This Article asserts that shifting the focus of animal welfare issues from human responsibility to animal rights provides a singular illustration of overburdening the rights paradigm. Shifting focus away from human responsibility for animals' welfare is harful both for animals and for human society. Part II of this Article addreses the rights paradigm's expansion in societal discourse. It documents the increasing attractiveness of rights language over the past sixty years and explores the foundations for this "romance" with the more-is-better view of rights. Part II confronts rising calls to assign basic rights to animals. Part IV asserts the centrality of humanity to rights. Part V explores some of the costs that might be incurred in extending the rights to paradigm to animals. The Article concludes that rejecting the rights paradigm is not harmful to animals' interests.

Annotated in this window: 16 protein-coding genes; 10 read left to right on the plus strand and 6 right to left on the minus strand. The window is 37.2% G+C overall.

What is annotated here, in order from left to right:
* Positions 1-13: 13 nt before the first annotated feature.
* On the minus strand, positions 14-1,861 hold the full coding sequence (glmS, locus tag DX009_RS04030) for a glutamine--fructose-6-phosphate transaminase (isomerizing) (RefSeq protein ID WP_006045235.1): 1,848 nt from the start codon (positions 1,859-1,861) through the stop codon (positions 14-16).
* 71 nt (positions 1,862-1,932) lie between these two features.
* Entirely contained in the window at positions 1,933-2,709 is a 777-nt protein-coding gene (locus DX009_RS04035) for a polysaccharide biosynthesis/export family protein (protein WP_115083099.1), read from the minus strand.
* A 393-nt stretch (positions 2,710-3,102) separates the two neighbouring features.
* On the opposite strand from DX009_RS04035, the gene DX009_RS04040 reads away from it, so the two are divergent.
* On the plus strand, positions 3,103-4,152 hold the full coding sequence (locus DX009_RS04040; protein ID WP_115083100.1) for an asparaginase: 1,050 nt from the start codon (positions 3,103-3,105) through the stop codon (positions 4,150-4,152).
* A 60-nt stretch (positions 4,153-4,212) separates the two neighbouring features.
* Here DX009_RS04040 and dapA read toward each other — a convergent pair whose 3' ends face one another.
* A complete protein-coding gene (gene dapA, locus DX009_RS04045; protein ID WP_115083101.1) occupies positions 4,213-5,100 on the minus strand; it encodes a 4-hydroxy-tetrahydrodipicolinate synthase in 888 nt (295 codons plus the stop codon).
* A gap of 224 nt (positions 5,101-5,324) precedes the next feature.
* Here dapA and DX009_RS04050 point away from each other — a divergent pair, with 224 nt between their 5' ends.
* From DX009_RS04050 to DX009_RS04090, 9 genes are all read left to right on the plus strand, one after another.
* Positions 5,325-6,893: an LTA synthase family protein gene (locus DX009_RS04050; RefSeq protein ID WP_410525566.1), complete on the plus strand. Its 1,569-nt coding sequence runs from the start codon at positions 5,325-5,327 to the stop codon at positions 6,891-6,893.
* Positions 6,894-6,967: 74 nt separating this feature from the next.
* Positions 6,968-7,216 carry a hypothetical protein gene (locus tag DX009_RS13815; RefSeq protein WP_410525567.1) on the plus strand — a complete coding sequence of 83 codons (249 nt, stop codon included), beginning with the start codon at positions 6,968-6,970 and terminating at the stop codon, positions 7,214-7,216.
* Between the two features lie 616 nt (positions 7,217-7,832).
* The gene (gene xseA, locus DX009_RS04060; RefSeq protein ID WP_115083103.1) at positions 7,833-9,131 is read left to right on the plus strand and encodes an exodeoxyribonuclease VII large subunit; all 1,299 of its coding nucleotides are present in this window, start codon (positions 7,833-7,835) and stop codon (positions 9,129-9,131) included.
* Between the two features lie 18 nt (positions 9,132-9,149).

Richard L. Cupp Jr.,
Moving Beyond Animal Rights: A Legal/Contractualist Critique,
San Diego L. Rev.
Available at: https://digital.sandiego.edu/sdlr/vol46/iss1/3